Compressed gases should be securely held to solid ship structure. Metal brackets or positive cargo straps should be used to hold them in place. Ropes or other similar lashings must be avoided. All gas cylinders must have their safety cap in place unless they are in use with a regulator. No cylinder should be moved without the cap in place
Working quantities only should be stored in the laboratory. A reasonable working quantity would be a one-day supply, considering the hazard posed by the material. Containers should be marked with the material's chemical and common names, type and classification. Bench top holders should be provided to restrain the container when in the laboratory.
Incompatible materials must not be stored together. A close review of the Material Safety Data Sheets will help to determine if two materials are incompatible.
Chemical Spill Response
The scientific party will be the first to realize that a spill has occurred. It is vitally important that the ship be immediately alerted when this happens even if the spill is considered minor. The science party and crew must work together to minimize the impact of the spill on the vessel. The science party will have the expertise in applying the proper neutralizing agents and final mopping up of the spilled material.
During the safety briefing at the beginning of the cruise the crew member giving the briefing will point out eye wash stations and the location of the deluge shower. All science party members should make note of these facilities as well as the locations of fire extinguishers liberally placed throughout the laboratory area
Radioactive Material Procedures
Typically radioactive material is confined to an Isotope Lab. The Lab is usually a 20ft laboratory van to isolate the radioactive material from the rest of the vessel for contamination issues. Consideration can be made for the use of radioactive material outside of the Isotope Lab with advance arrangement.
Swipe tests are required before any work is done, during the cruise and then a final swipe test at the end of the cruise. A Liquid Scintillation counter is provided specifically for this purpose. The final swipe test report should be given to the Chief Mate and a copy kept for your records. A copy of your report will be requested by the Marine Resource Coordinator.
Any major spills or accidents involving radionuclides must be reported immediately to the Chief Scientist, the Master or designated licensed officer, and the WHOI Radiation Safety Officer (work phone: (508 289-2242). Upon completion of the cruise or fieldwork, the Authorized User must submit a detailed report of the incident to the WHOI RSO that includes the corrective measures taken.
The Steward’s Department provides food, linen, and other items basic to your comfort aboard. (Their job can be trying. Be understanding and cooperative.)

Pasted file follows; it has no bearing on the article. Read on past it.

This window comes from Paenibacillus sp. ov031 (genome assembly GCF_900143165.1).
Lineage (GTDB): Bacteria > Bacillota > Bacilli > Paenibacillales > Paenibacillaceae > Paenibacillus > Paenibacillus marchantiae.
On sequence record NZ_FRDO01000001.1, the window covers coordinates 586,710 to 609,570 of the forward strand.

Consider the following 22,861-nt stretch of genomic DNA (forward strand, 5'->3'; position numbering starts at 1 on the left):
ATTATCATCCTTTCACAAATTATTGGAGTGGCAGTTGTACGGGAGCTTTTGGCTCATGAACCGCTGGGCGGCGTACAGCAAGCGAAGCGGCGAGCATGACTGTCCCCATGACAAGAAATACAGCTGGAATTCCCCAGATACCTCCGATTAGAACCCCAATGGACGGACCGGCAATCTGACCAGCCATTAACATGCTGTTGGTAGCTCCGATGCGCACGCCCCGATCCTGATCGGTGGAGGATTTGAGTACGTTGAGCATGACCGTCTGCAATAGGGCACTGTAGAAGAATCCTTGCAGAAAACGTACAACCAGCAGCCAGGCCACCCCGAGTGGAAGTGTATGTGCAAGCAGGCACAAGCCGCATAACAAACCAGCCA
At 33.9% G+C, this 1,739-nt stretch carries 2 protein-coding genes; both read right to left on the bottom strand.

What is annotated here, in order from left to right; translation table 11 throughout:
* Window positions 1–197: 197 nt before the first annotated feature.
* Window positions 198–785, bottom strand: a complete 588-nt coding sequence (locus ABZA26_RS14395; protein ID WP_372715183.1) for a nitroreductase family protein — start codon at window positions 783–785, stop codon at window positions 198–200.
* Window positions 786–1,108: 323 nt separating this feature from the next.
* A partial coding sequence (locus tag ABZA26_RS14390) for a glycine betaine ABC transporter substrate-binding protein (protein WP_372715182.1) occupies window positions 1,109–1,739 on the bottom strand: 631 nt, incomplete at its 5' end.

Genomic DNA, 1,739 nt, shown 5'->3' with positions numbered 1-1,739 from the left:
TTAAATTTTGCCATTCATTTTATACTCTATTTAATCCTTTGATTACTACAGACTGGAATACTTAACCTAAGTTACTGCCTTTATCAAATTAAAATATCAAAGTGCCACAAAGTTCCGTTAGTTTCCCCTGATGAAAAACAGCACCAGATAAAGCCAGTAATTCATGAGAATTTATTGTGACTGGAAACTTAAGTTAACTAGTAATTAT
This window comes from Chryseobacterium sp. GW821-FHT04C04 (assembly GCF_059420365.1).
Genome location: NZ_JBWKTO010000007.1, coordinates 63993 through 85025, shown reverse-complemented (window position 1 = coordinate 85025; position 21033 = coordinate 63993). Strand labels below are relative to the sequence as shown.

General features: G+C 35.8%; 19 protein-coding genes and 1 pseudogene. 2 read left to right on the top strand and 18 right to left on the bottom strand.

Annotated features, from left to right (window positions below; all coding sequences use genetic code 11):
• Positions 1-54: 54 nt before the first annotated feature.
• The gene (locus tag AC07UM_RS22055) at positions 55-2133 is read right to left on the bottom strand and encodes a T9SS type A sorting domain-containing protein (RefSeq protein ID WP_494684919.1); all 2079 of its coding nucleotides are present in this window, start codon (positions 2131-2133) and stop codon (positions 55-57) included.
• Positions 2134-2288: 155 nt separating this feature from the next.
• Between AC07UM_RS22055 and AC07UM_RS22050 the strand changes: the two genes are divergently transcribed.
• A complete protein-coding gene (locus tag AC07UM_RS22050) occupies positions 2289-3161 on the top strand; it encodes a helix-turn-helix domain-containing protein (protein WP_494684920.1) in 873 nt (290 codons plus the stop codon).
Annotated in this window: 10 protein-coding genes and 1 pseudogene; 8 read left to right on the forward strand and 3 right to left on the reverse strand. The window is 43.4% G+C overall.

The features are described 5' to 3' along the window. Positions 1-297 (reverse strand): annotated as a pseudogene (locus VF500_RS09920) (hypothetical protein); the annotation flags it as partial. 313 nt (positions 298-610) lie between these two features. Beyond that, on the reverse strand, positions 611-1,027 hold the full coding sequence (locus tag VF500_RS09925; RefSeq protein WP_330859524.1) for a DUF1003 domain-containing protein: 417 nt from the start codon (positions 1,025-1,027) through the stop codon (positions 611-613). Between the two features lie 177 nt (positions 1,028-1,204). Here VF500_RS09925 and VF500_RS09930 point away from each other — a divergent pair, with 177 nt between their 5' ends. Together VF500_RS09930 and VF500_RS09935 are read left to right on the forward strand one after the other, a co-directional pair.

Serving hours for meals vary per vessel. They are typically posted in the galley. In port, meal hours may be different (check with the Steward). Do not invite guests aboard for a meal without first clearing with the Master or Mate on watch, as well as the Steward.
Each of Woods Hole’s ships has a common mess for both crew and science party. Pants or shorts, buttoned shirts or T-shirts (not undershirts), and shoes are required, and hats are to be removed before entering a messdeck at mealtime. If some aspect of the scientific program will make you late for a meal, be sure to notify the Steward in advance.
Treat members of the Steward’s Department with consideration. Be on time for meals, but do not be impatient when coincidence brings all hands to the table at the same moment and service is temporarily slowed. Stay clear when the Mess Attendant is cleaning the messdeck. When you are eating, return your plates and silverware quickly, even if you plan to linger and talk. When the ship is in port, plan to eat as early as possible. Members of the Steward’s Department will want to go ashore too and must first get their clean-up work done. Leave the night lunch for those working late watches. Clean up after your own night lunches and any mess you make. Loading food stores in port is an all-hands job; pitch in and help.
If you have any specific dietary/food allergy needs it is a good idea to discuss this with the steward as soon as you arrive aboard.
Clean linen is provided at the beginning of cruises and all are responsible for changing their own bunks and keeping their rooms clean. Soiled linen is left at a designated place in laundry bags at the end of the cruise.
Clothes washers and dryers are available for everyone’s use, with soap and bleach supplied. Fresh water should always be used sparingly. Do not put sneakers in the dryers. Service-style showers are good practice: wet yourself, turn off the shower and soap down, then rinse. Do not leave faucets dripping. Use fresh water sparingly in the laboratories as well.
You must provide all items for your personal use during the cruise with the exception of linen, soap, and food.
Video and DVD movies are aboard ship for general entertainment. A wide variety of reading material is available in the ship's library. The library also contains reference books commonly used by oceanographers and engineers.
Some form of exercise equipment is available on all WHOI ships. This equipment was purchased by the ship’s crew, so please care for it as though it were your own and return the gear to a secure position when you have finished your activity.
Tips for Going to Sea
Is it your first time going to sea? Click on this link to find tips for going to seathat have been put together based upon the many years of seagoing personnel at the Institution.